I liked it when we left after school on Friday before a long weekend because it meant Dad drove late into the night and I could sleep through the boring parts — which was pretty much every thing after the Flintstonesque Badlands in Drumheller. By the time we reached the Saskatchewan border I was bored with the sight of fields and fences. My parents’ admiration of the big open sky failed to impress me.
After we turned off the main highways onto the gravel roads Dad knew well, I felt like there was nothing to do but count telephone poles sailing by. I tried to sleep in the backseat — when my brothers stopped teasing me. I know we asked, “Are we there yet?” A lot.
We drove on straight roads that never turned. Until they did. For some reason I didn’t understand, every once in a while Dad had to stop, make a turn, go down the road a little way, make another turn and keep going. This action annoyed me because it woke me up. No slough or gully that I could see blocked the way. A stop sign marked the road’s end at a T intersection and we stopped.
When I asked him why, Dad said, “Sometimes staying the course will get you off course.” Then he explained correction lines to me. “The earth is smaller at the top because it’s round,” he said. “These jogs in the road are correction lines to keep us heading north toward the north pole. If roads went all the way up to the top of the earth you would see all the north-heading roads in the world converging on one spot, right?”
I pictured a globe. “I suppose.”
“Engineers built in changes to the square grid of these back country farm roads to keep us heading true north. ”
“…strong and free!” my brothers and I both sang from the backseat.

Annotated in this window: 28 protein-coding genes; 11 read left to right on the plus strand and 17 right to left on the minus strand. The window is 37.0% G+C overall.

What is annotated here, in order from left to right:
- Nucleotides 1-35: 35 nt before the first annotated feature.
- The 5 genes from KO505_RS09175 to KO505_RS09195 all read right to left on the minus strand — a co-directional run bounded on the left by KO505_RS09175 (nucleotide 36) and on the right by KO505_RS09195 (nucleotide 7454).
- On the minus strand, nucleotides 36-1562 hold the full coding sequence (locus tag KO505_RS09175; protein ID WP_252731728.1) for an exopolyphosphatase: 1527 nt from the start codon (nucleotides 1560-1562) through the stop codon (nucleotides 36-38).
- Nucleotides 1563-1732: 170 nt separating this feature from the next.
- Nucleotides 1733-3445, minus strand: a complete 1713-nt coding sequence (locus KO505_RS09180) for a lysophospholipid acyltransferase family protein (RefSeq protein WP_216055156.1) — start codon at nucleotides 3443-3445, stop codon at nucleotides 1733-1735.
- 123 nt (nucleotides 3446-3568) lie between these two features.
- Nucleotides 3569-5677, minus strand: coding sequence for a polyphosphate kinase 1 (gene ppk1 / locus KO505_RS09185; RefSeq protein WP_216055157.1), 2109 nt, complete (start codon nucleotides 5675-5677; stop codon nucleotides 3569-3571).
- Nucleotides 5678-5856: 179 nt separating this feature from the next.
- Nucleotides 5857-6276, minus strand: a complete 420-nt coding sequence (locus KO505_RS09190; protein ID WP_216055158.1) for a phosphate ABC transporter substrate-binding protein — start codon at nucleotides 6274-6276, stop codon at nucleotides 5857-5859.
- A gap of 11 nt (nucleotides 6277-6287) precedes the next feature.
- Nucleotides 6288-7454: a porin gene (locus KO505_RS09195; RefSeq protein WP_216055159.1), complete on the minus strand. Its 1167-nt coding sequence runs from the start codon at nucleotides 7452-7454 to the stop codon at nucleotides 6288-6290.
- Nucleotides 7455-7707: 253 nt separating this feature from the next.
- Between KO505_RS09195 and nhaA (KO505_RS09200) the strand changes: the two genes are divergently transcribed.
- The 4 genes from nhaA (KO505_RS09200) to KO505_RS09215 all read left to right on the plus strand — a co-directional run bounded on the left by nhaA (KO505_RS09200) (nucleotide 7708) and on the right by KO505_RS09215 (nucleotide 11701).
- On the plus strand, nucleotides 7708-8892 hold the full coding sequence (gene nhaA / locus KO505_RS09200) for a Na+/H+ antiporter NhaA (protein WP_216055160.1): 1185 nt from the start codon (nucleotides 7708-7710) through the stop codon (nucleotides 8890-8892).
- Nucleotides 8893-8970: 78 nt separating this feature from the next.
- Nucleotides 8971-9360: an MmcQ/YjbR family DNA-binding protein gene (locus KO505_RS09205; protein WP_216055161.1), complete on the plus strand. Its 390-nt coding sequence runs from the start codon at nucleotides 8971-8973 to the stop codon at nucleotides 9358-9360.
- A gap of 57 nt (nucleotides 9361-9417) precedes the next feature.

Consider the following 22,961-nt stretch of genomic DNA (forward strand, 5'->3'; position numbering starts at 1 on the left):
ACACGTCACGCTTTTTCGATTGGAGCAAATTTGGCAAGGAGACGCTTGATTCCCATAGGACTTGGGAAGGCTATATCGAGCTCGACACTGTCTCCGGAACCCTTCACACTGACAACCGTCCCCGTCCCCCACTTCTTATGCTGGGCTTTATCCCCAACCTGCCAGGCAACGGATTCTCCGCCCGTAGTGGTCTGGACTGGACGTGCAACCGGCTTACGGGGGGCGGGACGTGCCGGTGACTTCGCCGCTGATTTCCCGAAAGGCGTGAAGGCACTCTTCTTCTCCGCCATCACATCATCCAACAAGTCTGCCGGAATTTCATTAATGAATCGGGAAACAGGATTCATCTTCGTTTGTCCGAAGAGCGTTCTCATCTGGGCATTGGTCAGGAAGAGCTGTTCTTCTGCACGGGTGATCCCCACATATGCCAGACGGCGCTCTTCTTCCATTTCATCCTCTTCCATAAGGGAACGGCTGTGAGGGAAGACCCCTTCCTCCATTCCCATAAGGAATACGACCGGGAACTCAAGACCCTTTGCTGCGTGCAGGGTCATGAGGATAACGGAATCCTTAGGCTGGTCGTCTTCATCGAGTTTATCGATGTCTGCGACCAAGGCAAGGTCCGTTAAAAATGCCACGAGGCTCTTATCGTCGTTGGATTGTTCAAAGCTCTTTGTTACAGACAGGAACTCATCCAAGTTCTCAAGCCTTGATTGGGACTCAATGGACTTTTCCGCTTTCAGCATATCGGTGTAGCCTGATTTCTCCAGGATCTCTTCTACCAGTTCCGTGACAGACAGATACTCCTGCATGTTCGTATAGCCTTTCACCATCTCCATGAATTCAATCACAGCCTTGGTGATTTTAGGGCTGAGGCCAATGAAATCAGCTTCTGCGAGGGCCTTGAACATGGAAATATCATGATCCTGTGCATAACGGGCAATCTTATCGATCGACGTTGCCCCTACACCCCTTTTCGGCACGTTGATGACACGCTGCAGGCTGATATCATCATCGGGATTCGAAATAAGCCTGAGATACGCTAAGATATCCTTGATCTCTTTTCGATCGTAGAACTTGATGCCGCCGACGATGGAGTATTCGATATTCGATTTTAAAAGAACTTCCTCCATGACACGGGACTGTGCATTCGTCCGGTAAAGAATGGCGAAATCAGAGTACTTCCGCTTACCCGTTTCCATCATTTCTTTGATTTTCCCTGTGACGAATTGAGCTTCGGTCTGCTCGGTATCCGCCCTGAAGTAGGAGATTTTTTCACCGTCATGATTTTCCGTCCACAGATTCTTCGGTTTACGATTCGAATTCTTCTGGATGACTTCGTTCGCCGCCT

I’ve been reminiscing about family trips and the efforts it takes to get together now that my own children and their children are spread across the continent. That’s when I remembered my dad talking about correction lines and the wisdom of his observation, “Sometimes staying the course will get you off course.”
Even institutions that are careful to make meticulous plans for the future will find themselves off course eventually if they do not focus on Jesus Christ who said he was the way, the truth and the light. They need to stop and change. Circumstances in our lives can appear as inconvenient stop signs at T intersections. They can force us to pay attention and make adjustments to the direction we are heading. Determination to keep going the way we have been going may not take us where we assumed it would.
We like to hear stories of dramatic shifts in other people’s lives (and not so much our own), but sometimes drama is the result of not making smaller adjustments along the way. Judgment doesn’t always mean condemnation. Sometimes it means listening to the adjudicator’s assessment and accepting advice on how to improve. That’s submitting to discipline, exchanging our naivety (or arrogance) for wisdom that leads to change. A loving Father brings loving correction.
Becoming a disciple means following Jesus and transforming our thinking as he leads. Big dramatic turn-arounds may not be necessary when we slow down and pay attention to correction lines on the journey. It’s when we ignore signs and fences and ram our way through muddy fields that we get stuck. Jesus said his commands are not burdensome. They don’t weigh us down like thirty pounds of prairie clay in a wheel well.
Jesus’ commands to base our choices on the law of love have a way of bringing us closer to him and closer to each other.
Everyone who trusts Jesus as the long-awaited Anointed One is a child of God, and everyone who loves the Father cannot help but love the child fathered by Him.
Then how do we know if we truly love God’s children? We love them if we love God and keep His commands.
You see, to love God means that we keep His commands, and His commands don’t weigh us down.
(1 John 5:1-3 The Voice)
May the light of his love draw us all closer to his heart as you celebrate the long-awaited arrival of the Anointed One this season. Blessings to you and your family.